Bush Reverses Course, Puts NSA Wiretaps Under FISA

After spending more than a year arguing that it had the legal authority to bypass the Foreign Intelligence Surveillance Act (FISA) to authorize NSA surveillance of suspected terrorists–and that doing so was crucial to our national security–the Bush administration announced yesterday that it has reversed course.

AP’s Lara Jakes Jordan:

Attorney General Alberto Gonzales told senators in a letter Wednesday that “any electronic surveillance that was occurring as part of the Terrorist Surveillance Program will now be conducted subject to the approval of the Foreign Intelligence Surveillance Court.”

Gonzales announced the change on the eve of his appearance before the Senate Judiciary Committee, his first since the committee came under control of Democrats after the November elections. Congressional intelligence committees had already been briefed on the shift. Gonzales said Bush would not reauthorize the program once it expires. The court already has approved at least one warrant to conduct surveillance involving a person suspected of having ties to al-Qaida or an associated terror group, Justice officials said.

White House press secretary Tony Snow said the administration is satisfied with new rules adopted by the FISA court to address administration officials’ concerns about national security. Snow could not explain why those concerns were not addressed before the program began.


Last August, a federal judge in Detroit declared the spying program unconstitutional, saying it violated the rights to free speech and privacy and the separation of powers. In October, a three-judge panel of the Cincinnati-based appeals court ruled that the administration could keep the program in place while it appeals the Detroit decision. That appeal, which was scheduled to be heard on Jan. 31, will now likely be rendered moot, said one Justice Department official who spoke on condition of anonymity because the government has not yet officially decided whether to drop its ca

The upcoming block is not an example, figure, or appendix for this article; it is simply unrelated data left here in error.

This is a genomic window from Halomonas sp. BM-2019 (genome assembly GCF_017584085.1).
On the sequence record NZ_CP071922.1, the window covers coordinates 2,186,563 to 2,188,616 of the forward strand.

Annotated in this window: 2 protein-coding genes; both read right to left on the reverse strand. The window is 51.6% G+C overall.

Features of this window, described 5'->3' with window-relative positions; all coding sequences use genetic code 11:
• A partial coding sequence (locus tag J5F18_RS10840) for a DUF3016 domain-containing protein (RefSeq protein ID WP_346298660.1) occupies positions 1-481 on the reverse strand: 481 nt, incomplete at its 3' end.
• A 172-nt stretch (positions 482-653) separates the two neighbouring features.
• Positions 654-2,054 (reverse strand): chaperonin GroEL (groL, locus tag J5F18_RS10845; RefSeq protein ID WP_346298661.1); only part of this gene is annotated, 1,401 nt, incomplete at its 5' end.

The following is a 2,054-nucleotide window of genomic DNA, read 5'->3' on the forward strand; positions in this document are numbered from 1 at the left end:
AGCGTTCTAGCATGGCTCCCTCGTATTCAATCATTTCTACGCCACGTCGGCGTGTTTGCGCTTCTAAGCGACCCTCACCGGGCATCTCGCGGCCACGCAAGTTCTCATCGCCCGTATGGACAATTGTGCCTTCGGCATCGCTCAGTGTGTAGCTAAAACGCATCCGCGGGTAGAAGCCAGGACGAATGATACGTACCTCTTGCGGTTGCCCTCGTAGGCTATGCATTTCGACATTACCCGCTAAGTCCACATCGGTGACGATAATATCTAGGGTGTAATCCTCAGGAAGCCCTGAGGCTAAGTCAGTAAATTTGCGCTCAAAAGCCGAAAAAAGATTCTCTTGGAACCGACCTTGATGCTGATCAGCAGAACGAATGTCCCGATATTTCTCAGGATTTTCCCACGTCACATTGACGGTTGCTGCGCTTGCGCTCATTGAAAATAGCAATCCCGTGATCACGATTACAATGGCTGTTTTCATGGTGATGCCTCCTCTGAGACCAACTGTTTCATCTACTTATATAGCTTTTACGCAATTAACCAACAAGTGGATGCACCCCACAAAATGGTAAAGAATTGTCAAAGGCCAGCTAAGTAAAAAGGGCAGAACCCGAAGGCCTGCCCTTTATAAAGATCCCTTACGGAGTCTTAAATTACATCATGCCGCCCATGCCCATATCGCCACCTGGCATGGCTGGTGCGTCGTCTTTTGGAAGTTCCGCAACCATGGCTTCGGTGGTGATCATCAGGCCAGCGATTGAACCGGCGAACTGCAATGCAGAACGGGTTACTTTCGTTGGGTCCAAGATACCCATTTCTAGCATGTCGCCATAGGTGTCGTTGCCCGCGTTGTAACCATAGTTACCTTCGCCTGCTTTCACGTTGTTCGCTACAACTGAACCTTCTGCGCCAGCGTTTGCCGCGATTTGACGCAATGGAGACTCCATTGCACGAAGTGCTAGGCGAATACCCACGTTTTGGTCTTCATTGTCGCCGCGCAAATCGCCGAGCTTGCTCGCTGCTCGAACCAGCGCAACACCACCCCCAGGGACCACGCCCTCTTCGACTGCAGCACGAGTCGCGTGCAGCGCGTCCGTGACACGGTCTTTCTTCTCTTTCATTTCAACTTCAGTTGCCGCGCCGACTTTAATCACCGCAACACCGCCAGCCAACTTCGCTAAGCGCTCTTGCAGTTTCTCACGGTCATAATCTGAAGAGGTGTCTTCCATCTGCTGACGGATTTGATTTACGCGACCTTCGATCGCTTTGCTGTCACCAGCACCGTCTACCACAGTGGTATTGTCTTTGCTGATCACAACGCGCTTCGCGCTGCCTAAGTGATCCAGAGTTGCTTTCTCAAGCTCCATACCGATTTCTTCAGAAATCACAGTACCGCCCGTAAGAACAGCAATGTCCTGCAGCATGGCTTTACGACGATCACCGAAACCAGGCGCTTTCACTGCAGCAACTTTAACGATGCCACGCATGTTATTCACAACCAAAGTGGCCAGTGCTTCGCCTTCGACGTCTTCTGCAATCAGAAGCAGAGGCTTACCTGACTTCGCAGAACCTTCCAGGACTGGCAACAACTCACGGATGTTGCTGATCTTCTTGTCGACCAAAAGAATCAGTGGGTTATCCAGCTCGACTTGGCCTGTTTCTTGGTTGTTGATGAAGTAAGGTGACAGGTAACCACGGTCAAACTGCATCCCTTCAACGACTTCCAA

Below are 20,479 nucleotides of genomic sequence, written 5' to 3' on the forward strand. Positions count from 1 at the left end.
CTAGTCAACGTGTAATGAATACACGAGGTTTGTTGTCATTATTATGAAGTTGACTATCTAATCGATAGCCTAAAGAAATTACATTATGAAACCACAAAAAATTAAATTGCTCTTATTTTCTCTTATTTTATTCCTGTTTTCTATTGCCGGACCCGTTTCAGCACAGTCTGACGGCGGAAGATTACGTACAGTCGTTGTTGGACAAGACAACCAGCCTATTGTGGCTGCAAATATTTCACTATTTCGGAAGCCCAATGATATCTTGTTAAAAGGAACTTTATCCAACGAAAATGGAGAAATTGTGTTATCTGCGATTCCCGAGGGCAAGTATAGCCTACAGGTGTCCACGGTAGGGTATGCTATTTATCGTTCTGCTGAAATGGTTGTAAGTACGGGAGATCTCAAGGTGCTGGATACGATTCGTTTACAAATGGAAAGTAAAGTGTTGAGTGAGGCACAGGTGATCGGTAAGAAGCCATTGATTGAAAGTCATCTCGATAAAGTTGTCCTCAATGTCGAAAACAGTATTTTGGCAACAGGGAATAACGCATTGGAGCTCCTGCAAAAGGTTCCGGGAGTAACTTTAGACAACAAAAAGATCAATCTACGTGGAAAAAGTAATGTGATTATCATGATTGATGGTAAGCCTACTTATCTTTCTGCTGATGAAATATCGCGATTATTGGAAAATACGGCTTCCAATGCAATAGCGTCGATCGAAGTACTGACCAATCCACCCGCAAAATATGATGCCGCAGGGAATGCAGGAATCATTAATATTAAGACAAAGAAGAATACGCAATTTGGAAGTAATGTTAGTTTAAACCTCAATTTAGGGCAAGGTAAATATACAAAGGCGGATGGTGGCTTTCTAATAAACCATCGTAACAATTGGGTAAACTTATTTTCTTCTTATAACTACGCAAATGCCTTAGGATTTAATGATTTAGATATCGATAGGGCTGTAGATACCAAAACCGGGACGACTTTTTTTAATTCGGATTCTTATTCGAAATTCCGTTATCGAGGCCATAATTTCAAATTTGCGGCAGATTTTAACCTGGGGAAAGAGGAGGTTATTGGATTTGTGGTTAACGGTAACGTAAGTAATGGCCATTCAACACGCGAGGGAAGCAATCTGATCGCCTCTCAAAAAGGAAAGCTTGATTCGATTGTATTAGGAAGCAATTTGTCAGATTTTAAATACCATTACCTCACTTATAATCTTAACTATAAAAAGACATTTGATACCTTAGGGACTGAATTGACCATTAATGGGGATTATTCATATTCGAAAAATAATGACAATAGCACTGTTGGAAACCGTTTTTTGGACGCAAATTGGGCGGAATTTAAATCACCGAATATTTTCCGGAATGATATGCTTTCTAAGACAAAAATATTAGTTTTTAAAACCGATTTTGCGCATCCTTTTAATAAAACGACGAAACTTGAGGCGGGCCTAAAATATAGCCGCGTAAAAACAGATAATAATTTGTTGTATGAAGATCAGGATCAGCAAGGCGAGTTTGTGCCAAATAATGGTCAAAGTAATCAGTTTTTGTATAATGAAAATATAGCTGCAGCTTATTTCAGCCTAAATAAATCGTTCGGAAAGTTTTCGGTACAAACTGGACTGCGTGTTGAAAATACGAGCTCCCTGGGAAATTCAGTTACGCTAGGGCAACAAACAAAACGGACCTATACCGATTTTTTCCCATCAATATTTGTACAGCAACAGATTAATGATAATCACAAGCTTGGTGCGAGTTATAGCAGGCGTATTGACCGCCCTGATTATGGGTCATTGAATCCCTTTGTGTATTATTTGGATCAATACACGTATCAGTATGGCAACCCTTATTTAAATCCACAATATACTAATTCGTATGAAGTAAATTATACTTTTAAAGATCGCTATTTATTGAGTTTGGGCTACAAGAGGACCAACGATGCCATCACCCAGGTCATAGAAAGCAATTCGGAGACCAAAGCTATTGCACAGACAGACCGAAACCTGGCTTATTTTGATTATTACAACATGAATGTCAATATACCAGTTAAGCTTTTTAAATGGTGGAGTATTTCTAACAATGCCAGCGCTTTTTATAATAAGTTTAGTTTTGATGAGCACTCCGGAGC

Eric Lichtblau and David Johnston of NYT add,

The Justice Department said it had worked out an “innovative” arrangement with the Foreign Intelligence Surveillance Court that provided the “necessary speed and agility” to provide court approval to monitor international communications of people inside the United States without jeopardizing national security.


Democrats praised the administration’s decision, but said it should have come much sooner. “The announcement today is welcome news,” said Senator John D. Rockefeller IV, the West Virginia Democrat who leads the Intelligence Committee. “But it is also confirmation that the administration’s go-it-alone approach, effectively excluding Congress and the courts and operating outside the law, was unnecessary.”


Since the surveillance program was publicly disclosed in December 2005 by The New York Times, the White House has maintained, in scores of court filings, policy papers and press statements, that the president has the inherent power to conduct wiretaps without a court warrant even though a 1978 law put intelligence surveillance under judicial review. The administration failed to win Congressional approval for the program last year after months of lobbying, and some Democrats are still trying to ban it outright.